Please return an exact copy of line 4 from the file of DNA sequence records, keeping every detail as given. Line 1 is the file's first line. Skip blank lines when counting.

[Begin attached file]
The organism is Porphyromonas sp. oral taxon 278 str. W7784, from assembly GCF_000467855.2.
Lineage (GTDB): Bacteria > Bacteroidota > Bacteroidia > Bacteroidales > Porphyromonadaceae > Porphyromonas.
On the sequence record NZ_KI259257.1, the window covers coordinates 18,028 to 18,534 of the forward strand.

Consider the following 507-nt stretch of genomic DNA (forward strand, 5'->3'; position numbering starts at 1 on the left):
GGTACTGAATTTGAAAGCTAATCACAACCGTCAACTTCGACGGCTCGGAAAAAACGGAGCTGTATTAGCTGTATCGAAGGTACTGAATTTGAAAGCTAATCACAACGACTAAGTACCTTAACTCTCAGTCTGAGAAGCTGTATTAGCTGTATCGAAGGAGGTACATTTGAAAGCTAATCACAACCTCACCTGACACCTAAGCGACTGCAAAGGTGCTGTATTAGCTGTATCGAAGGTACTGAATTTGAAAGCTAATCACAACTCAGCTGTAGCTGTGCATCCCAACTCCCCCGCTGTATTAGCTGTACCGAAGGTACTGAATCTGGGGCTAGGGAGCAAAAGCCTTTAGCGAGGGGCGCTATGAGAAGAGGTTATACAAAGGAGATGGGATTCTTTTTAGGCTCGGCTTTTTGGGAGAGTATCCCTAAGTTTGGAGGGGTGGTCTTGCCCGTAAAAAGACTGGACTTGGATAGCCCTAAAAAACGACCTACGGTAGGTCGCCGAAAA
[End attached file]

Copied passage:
Consider the following 507-nt stretch of genomic DNA (forward strand, 5'->3'; position numbering starts at 1 on the left):